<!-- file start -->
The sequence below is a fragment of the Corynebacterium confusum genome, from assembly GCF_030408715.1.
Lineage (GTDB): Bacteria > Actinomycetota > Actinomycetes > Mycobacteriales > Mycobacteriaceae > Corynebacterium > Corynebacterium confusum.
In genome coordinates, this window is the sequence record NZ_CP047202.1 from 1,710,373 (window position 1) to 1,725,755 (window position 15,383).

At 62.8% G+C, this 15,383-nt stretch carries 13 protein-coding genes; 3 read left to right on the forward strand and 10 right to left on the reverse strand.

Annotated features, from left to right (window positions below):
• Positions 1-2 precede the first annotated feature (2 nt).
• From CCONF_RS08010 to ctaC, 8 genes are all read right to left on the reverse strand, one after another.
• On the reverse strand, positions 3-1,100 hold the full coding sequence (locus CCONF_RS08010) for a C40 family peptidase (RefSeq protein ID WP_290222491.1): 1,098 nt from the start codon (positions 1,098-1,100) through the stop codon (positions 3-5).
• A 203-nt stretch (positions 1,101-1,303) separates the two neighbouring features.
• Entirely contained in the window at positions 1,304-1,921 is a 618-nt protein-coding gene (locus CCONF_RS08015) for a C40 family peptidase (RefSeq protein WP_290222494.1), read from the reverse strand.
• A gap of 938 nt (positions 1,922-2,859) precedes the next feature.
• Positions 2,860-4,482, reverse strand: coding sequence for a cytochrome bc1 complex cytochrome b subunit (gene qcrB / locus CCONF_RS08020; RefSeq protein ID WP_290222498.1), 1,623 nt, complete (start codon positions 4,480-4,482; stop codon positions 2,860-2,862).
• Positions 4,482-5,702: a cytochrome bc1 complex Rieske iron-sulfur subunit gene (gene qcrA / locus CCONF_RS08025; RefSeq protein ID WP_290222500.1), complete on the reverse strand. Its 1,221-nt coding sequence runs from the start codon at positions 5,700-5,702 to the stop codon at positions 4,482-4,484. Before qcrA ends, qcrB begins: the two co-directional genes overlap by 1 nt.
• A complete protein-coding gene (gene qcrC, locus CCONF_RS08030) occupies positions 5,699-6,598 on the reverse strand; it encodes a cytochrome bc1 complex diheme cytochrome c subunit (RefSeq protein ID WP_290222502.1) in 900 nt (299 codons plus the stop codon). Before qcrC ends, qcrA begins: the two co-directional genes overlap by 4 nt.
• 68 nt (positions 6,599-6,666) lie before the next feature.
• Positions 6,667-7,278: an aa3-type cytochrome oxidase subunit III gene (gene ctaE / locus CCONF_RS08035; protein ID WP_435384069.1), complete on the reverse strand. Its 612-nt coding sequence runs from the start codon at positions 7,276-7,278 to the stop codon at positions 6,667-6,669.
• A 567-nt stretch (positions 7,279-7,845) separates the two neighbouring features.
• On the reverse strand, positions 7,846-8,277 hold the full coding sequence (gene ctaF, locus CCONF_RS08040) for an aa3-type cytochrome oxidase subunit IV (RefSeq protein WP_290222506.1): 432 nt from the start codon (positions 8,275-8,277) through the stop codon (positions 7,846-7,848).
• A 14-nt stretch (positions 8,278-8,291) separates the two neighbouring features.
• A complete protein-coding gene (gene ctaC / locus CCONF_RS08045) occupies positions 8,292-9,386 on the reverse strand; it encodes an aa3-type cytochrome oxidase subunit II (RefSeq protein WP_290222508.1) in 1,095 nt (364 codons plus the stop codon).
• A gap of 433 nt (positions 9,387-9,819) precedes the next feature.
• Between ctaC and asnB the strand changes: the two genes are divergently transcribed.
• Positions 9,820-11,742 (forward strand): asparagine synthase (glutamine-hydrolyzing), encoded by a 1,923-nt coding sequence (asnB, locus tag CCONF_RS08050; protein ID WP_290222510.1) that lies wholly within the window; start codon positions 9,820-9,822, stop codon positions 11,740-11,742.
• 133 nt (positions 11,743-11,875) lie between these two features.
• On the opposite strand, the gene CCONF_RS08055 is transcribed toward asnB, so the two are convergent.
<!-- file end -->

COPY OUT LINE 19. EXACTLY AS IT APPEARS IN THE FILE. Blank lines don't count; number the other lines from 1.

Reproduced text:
• A 14-nt stretch (positions 8,278-8,291) separates the two neighbouring features.